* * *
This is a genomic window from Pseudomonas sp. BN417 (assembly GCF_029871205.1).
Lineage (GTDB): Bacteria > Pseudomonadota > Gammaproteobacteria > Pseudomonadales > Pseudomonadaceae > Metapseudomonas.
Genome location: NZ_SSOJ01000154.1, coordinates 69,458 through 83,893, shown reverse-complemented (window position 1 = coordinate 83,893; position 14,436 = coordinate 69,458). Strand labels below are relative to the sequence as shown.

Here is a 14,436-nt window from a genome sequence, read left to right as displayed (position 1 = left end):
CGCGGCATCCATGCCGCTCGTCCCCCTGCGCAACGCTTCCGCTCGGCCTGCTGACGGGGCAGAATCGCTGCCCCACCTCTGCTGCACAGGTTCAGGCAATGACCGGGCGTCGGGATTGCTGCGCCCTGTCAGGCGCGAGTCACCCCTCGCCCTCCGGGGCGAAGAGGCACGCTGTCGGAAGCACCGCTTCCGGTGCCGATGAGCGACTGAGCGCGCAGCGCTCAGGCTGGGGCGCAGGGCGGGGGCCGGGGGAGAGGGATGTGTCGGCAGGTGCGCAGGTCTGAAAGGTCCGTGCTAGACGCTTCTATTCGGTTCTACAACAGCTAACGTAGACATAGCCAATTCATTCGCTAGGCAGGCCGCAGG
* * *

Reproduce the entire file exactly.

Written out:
This is a genomic window from Pseudomonas sp. BN417 (assembly GCF_029871205.1).
Lineage (GTDB): Bacteria > Pseudomonadota > Gammaproteobacteria > Pseudomonadales > Pseudomonadaceae > Metapseudomonas.
Genome location: NZ_SSOJ01000154.1, coordinates 69,458 through 83,893, shown reverse-complemented (window position 1 = coordinate 83,893; position 14,436 = coordinate 69,458). Strand labels below are relative to the sequence as shown.

Here is a 14,436-nt window from a genome sequence, read left to right as displayed (position 1 = left end):
CGCGGCATCCATGCCGCTCGTCCCCCTGCGCAACGCTTCCGCTCGGCCTGCTGACGGGGCAGAATCGCTGCCCCACCTCTGCTGCACAGGTTCAGGCAATGACCGGGCGTCGGGATTGCTGCGCCCTGTCAGGCGCGAGTCACCCCTCGCCCTCCGGGGCGAAGAGGCACGCTGTCGGAAGCACCGCTTCCGGTGCCGATGAGCGACTGAGCGCGCAGCGCTCAGGCTGGGGCGCAGGGCGGGGGCCGGGGGAGAGGGATGTGTCGGCAGGTGCGCAGGTCTGAAAGGTCCGTGCTAGACGCTTCTATTCGGTTCTACAACAGCTAACGTAGACATAGCCAATTCATTCGCTAGGCAGGCCGCAGG